Customary land advocate shares mixed feelings

By Joyetter Feagaimaali’i-Luamanu ,

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CUSTOMARY LAND ISSUE: Former Head of State, his Highness, Tui Atua Tupua Tamasese Efi and Fiu Mataese Elisara.

CUSTOMARY LAND ISSUE: Former Head of State, his Highness, Tui Atua Tupua Tamasese Efi and Fiu Mataese Elisara. (Photo: Samoa Observer)

Customary land advocate, Fiu Mataese Elisara, has mixed feelings about the former Head of State, His Highness Tui Atua Tupua Tamasese Efi, speaking out about what he claims as “ambiguity” in the Constitution relating to customary lands.

In an email to the Sunday Samoan, Fiu commended Tui Atua for opening up on the customary land discourse.

“This is very timely and as Tama Aiga, many Samoans look to his wisdom, vision, guidance and indeed love in challenging times that call for that kind of leadership,” Fiu said.

But Fiu said he is also puzzled. 

“I am also struggling with his ideal call for the best legal minds to come together in love, non-political, bi-partisan etc. to work on the alleged ambiguity to make sure the so-called ambiguity,” said Fiu. 

Last week, Tui Atua called on all Samoans to pay closer attention to Article 102 of the Constitution. He said there “ambiguity” in the Article 102 that needs to be dealt with.

 “Today we have the responsibility of admitting that there is a problem with Article 102, that the ambiguity within is serious enough to warrant the attention of our best minds in order to make Article 102 unambiguous,” he said.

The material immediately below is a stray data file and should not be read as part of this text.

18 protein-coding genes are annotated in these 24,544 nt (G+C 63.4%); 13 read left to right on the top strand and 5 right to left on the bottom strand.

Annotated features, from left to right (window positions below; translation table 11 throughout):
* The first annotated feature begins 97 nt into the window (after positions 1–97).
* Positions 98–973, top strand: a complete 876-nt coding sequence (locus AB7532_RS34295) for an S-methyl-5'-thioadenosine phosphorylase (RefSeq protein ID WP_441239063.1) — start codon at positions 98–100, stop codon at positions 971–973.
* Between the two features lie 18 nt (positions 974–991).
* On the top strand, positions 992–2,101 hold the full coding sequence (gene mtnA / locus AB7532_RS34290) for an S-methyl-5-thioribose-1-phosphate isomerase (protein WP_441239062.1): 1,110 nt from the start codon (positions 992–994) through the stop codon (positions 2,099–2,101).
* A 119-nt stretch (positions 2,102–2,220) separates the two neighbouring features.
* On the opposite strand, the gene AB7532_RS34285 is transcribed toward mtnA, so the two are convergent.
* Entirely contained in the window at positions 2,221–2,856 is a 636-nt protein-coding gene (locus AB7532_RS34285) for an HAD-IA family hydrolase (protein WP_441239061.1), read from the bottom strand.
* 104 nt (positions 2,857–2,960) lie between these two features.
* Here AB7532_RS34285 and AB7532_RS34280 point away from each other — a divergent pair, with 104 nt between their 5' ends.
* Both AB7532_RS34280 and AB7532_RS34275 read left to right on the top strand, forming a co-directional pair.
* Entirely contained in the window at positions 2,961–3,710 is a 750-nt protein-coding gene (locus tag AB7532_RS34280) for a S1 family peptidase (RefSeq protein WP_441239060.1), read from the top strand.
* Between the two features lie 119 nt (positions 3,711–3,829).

“These minds, however, must be able to locate the principle of alofa in their custom law and statutory law assessments and have it sing in harmony alongside their assessments of pule, and of legal certainty and transparency.”

This is what Fiu does not agree with.

 “I am having some initial questions in my mind on his view that there is ambiguity in Article 102 of the Constitution,” Fiu said. 

 “I am also struggling with his ideal call for the best legal minds to come together in love, nonpolitical, bi-partisan etc. to work on the alleged ambiguity to make sure the so-called ambiguity is removed to secure clarity on the inalienability of Customary Lands our forebears envisioned in their framing of the supreme law, especially under articles 102 and 109 on the imperative for referendum."

 “For me, I have said in my previous submissions that it is difficult for me to trust any suggestion that the solution to the customary land discourse is through the courts or engagement of legal experts!” 

Fiu made it clear his continuous belief those who framed the supreme law made sure to direct us to Article 109 of the Constitution to be the best and only solution to resolve any discourse like we now have on customary lands.

 “Take it to the heirs (Suli). Ask them. Take the referendum dictate."

“Any attempt to use alternative pathways that is subjected to human frailty, one that depend on technical skills and court experience as well as professional ability to argue a case, having adequate capacity and resources to procure the best legal defenders, engaging those with vested interests, etc. to resolve customary land issues that people like me believe risk ultimate alienation and disposition of customary lands, is in my humble view expose non-negotiable assets such as customary lands to delivery of injustice, co-option by those with money, violation of our rights as Samoans, and indeed repugnant to the vision and spirit of the supreme law.” 

He also noted the last thing he wants is to give the H.R.P.P. government an opening to use the call to remove the ambiguity to be the excuse and much needed opening for them to override the pre-requisite requirement in Article 109 for referendum, which to him continues to be the best and only solution.

Fiu noted he was preparing a submission on an invitation from the Parliamentary committee reviewing the Alienation of Customary Lands Amendment Bill 2017, which he has just been sent a copy with explanatory note. 

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